Thursday, January 27, 2011

Snapper with orange-fennel salsa, lemony quinoa and salad

On my usual Saturday morning grocery excursion I noticed them back in season: blood oranges. Ooo!! Then I remembered I had half a fennel bulb in the fridge leftover from a Mario Batali recipe last week and instantly put this on the menu.

Suffice to say I made mimosas out of most of the blood oranges, but you only need a couple for this recipe. And of course, you can use regular old oranges as I do most of the time. But aren't they cool?? I found this recipe on a few years ago after receiving a fennel bulb in my farm share one week and having absolutely no idea what to do with it. It's one of the only recipes I follow to the letter - I wouldn't even know where to begin on improving it, it's pretty much perfect. It's quite elegant too, making it great for company, especially since you can have your salsa and sides ready to go and all you have to do at the last minute is grill your pretty fish.

Sunday, January 23, 2011

Lentil soup

Earlier this week, I embarked upon the last year of my twenties. I am tickled to say my husband has perfected his gift-selecting skills rather early in this marriage: a set of adorable little measuring cups, a pretty top from Anthropologie, box of fancy chocolates, and the "How to Cook Everything" and "How to Cook Everything Vegetarian" box set by culinary authority (and no-knead bread perfecter) Mark Bittman. As the titles suggest, these are some formidable cookbooks. Considering we are all in the middle of soup season, I figured that would be a good place to start.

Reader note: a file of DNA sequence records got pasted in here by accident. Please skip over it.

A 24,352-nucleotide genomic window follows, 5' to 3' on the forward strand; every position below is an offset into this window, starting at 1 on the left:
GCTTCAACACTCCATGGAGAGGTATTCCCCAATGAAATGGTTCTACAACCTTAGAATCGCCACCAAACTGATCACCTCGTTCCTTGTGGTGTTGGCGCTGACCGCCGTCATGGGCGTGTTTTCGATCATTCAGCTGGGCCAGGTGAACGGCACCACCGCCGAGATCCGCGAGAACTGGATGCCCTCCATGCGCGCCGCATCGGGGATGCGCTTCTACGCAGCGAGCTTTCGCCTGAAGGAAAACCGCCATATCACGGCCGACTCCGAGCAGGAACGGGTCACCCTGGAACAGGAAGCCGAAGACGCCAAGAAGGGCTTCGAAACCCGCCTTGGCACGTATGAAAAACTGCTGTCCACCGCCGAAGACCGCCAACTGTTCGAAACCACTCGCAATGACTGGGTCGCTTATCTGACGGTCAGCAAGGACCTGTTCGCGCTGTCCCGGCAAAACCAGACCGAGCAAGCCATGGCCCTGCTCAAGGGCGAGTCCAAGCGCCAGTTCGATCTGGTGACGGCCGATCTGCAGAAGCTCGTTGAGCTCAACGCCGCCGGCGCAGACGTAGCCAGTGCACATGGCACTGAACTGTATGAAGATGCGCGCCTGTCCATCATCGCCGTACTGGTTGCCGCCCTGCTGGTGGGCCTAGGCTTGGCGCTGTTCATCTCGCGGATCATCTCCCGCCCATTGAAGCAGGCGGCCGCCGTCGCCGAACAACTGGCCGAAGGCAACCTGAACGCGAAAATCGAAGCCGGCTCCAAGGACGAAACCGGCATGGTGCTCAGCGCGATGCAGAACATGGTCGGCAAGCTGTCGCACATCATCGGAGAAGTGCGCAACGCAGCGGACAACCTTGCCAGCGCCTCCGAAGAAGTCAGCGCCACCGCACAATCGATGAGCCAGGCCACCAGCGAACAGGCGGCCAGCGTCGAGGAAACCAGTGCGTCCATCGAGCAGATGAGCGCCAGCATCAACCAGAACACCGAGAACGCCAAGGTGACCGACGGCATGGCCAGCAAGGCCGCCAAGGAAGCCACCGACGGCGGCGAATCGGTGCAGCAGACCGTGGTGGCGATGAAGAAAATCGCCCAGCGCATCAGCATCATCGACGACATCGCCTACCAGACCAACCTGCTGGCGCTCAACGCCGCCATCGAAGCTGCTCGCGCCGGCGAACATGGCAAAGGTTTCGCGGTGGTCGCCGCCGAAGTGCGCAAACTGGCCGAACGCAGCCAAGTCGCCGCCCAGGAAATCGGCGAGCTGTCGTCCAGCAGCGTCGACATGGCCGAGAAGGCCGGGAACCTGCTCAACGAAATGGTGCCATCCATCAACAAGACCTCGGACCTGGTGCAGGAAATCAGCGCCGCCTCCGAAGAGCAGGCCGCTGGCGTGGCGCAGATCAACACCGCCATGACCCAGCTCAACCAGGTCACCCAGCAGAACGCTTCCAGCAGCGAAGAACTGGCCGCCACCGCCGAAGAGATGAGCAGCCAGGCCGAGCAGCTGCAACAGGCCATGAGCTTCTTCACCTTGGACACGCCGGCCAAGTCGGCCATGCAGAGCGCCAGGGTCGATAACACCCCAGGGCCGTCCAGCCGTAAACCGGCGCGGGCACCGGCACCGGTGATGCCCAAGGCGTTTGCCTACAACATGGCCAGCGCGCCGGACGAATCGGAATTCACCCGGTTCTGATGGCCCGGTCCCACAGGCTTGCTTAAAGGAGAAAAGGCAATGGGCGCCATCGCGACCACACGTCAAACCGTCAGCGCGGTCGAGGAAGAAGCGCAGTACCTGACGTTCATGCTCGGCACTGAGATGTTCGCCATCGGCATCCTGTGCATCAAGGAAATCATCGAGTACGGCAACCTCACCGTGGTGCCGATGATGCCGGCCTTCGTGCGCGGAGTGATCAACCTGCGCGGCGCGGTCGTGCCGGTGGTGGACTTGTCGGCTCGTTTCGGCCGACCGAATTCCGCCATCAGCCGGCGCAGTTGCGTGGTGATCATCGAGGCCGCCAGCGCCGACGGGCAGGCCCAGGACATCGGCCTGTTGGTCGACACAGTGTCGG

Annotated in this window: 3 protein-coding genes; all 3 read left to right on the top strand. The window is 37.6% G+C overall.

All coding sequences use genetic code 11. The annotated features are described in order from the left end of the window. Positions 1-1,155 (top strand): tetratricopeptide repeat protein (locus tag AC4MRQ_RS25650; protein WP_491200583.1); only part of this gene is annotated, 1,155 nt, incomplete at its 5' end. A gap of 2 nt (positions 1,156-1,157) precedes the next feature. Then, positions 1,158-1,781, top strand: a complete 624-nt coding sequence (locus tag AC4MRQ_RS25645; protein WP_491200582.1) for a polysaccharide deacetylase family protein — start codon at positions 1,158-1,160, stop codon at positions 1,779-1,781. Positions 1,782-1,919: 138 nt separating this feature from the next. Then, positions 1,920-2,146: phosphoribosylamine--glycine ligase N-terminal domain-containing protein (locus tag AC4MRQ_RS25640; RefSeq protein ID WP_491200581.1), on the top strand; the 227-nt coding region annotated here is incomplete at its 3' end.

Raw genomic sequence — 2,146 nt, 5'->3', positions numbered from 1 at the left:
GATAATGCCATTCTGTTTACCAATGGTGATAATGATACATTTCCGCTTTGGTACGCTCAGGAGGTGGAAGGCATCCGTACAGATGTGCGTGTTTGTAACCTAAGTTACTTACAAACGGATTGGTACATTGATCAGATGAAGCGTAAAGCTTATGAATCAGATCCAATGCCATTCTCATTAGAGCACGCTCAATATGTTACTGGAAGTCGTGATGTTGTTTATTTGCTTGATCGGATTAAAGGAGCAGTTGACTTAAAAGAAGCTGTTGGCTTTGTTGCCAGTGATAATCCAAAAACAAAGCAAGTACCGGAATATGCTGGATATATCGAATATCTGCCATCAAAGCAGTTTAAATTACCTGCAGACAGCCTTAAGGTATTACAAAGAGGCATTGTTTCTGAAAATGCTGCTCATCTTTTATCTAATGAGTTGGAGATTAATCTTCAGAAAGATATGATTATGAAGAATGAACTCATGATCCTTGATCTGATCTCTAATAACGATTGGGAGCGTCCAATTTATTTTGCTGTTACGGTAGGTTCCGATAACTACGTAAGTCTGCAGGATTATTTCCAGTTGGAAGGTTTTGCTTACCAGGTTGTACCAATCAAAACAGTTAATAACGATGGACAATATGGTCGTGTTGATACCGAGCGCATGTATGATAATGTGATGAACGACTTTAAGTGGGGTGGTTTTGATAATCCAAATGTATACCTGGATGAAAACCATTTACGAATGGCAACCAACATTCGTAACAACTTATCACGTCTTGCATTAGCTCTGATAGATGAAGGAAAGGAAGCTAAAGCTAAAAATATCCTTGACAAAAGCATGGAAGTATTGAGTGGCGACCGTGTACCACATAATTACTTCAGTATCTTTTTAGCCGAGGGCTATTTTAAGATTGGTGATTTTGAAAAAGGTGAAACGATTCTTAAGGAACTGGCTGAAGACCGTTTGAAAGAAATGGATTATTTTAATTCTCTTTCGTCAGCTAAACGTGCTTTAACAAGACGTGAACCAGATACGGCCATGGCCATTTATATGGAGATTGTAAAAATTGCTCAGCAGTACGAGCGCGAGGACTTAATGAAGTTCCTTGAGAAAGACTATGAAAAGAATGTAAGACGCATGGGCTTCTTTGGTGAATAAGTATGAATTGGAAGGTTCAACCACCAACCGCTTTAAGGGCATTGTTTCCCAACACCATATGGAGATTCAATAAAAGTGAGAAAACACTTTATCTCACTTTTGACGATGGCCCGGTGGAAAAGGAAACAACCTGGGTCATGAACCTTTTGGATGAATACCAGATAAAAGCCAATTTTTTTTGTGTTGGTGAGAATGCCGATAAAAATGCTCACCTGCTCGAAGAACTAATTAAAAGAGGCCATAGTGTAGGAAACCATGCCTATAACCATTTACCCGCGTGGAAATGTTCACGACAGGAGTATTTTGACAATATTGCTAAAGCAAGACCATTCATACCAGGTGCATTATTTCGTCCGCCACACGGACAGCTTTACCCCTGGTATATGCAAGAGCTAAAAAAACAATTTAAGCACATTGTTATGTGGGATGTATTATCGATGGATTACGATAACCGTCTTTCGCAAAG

Oh, lentils. Is there anything you can't do? They're full of protein, fiber, iron, vitamins and minerals, not to mention quick to cook and cheap as hell - a "superfood" in every possible way. These are standard brown Spanish Pardina lentils, but I'm sure you could use whatever kind you have on hand (if you use the cute little green French ones, be wary of overcooking them).

Friday, January 14, 2011

Eggs in tomato sauce

While on vacation last week I read "The Man Who Ate Everything" by the venerable Mr. Jeffrey Steingarten, longstanding food critic for Vogue magazine (and occasional Iron Chef America judge). He devotes the entire first chapter to an 11 month period in his life when he was obsessed with baking le pain au levain naturel, a naturally leavened bread from France. And I mean obsessed - every week or two he would have giant 50lb bags of freshly milled flour shipped from California to his New York City apartment just for making bread.

Anyway, according to Jeffrey (yes, we're on a first-name basis now), there are two kinds of people in the world: those who can survive happily on bread alone, and those who also require meat, vegetables, and dairy. I used to think I would be placed firmly in the latter group, but now that I've started baking my own bread, I think I might belong in the former.